Date of Award


Document Type

Open Access Thesis

Degree Name

Master of Science (MS)



First Advisor

Todd Riley

Second Advisor

Jill Macoska

Third Advisor

Alexey Veraksa


Unlike the genome, cell transcriptome is dynamic and specific for a given cell developmental stage. Transcriptomics study is crucial to understand the functional elements of the genome to divulge molecular constituents of cells. The recent development of high-throughput sequencing technologies has provided an unprecedented method to sequence RNA and it has been emerging as the preferred technology for both characterization and quantification of the cell transcripts. Using “Tailor_Pipeline” we have analyzed diet-induced mouse and stromal fibroblast RNA-Seq samples and deciphers the differentially expressed genes that were significantly up- and downregulated and associated with several metabolic immune responses that presumably associated with liver disease. Analyzing the diet-induced mice model allowed us to encapsulate the transcriptional differences between diet-induced mice that can aid in the understanding of NAFLD and consequent liver pathogenesis. Identification of genes downregulated in metabolic processes and upregulated in immune responses indicate that mice model exhibiting liver disease. Moreover, the finding of a premalignant signature suggests that NAFLD may begin to progress towards hepatocellular carcinoma much earlier than earlier consideration.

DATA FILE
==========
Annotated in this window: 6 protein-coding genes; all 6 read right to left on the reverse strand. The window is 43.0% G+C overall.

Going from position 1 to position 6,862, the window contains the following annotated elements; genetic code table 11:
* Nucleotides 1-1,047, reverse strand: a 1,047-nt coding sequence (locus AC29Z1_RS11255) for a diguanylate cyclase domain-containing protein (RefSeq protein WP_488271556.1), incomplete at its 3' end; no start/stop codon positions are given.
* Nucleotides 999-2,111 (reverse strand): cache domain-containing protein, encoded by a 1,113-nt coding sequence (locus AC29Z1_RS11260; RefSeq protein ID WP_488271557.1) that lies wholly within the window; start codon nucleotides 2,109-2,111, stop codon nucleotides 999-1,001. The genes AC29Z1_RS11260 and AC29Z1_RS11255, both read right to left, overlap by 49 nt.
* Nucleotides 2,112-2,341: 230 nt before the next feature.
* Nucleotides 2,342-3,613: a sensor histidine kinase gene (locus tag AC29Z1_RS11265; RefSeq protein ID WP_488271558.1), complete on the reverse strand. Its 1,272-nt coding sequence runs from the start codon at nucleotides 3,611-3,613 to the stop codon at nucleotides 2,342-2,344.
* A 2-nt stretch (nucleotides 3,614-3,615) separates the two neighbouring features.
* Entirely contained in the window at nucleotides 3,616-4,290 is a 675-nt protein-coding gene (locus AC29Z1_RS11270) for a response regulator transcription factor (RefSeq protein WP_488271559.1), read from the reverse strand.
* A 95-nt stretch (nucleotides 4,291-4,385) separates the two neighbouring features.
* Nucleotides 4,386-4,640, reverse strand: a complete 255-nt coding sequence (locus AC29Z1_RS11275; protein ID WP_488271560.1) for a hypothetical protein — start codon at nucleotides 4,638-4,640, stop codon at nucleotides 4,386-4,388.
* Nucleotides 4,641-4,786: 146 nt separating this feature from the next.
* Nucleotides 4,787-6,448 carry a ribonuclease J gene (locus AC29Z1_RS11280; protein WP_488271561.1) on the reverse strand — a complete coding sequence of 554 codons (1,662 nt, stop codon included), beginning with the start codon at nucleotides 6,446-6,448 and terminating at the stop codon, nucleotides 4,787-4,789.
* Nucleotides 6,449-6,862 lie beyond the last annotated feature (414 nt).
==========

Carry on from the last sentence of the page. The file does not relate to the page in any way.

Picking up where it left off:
Tissue fibrosis arises due to overgrowth, scarring of various tissues and is attributed to deposition of the extracellular matrix including collagen, influenced by the actions of several pro-fibrotic proteins that can induce myofibroblast phenoconversion. Though recent transcriptomics analysis reveals the cellular identity, its ability to provide biologically meaningful insights in fibrosis is largely unexplored. To unravel the mechanisms at the genetic level, we have considered TGFβ/TGFβR and CXCL12/CXCR4 transcriptomes in human stromal fibroblasts. Transcriptome profiling technology revealed CXCL12/CXCR4 axis is responsible for the activation of COPII vesicle formation, ubiquitination, and Golgi/ER localization/targeting. Especially, identification of CUL3 and KLHL12 are responsible for the transportation of procollagen from ER to the Golgi. Interestingly, over-expression of CUL3 and KLHL12 are highly correlated with procollagen secretion by CXCL12-treated cells, but not in TGFβ-, treated cells. Moreover, this analysis showed how activation of the CXCL12/CXCR4 axis promotes procollagen I secretion that responsible for the deposition of ECM which is a characteristic of fibrosis.


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